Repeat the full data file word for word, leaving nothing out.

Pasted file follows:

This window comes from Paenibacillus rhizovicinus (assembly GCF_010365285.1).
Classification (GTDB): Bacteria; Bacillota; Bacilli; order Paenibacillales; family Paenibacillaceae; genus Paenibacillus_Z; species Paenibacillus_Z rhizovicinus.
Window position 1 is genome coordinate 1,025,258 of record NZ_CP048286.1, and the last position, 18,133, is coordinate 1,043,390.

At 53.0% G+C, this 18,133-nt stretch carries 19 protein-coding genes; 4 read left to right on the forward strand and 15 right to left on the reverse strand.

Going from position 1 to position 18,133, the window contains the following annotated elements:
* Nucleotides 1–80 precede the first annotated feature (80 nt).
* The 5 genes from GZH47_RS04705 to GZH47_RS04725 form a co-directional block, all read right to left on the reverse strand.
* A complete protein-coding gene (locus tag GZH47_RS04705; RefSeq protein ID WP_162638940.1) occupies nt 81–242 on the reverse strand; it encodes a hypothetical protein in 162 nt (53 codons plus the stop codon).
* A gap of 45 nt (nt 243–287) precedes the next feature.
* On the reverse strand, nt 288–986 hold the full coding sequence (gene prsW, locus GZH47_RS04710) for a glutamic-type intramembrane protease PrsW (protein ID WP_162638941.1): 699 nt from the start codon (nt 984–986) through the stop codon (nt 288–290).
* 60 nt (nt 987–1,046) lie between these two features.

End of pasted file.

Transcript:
This window comes from Paenibacillus rhizovicinus (assembly GCF_010365285.1).
Classification (GTDB): Bacteria; Bacillota; Bacilli; order Paenibacillales; family Paenibacillaceae; genus Paenibacillus_Z; species Paenibacillus_Z rhizovicinus.
Window position 1 is genome coordinate 1,025,258 of record NZ_CP048286.1, and the last position, 18,133, is coordinate 1,043,390.

At 53.0% G+C, this 18,133-nt stretch carries 19 protein-coding genes; 4 read left to right on the forward strand and 15 right to left on the reverse strand.

Going from position 1 to position 18,133, the window contains the following annotated elements:
* Nucleotides 1–80 precede the first annotated feature (80 nt).
* The 5 genes from GZH47_RS04705 to GZH47_RS04725 form a co-directional block, all read right to left on the reverse strand.
* A complete protein-coding gene (locus tag GZH47_RS04705; RefSeq protein ID WP_162638940.1) occupies nt 81–242 on the reverse strand; it encodes a hypothetical protein in 162 nt (53 codons plus the stop codon).
* A gap of 45 nt (nt 243–287) precedes the next feature.
* On the reverse strand, nt 288–986 hold the full coding sequence (gene prsW, locus GZH47_RS04710) for a glutamic-type intramembrane protease PrsW (protein ID WP_162638941.1): 699 nt from the start codon (nt 984–986) through the stop codon (nt 288–290).
* 60 nt (nt 987–1,046) lie between these two features.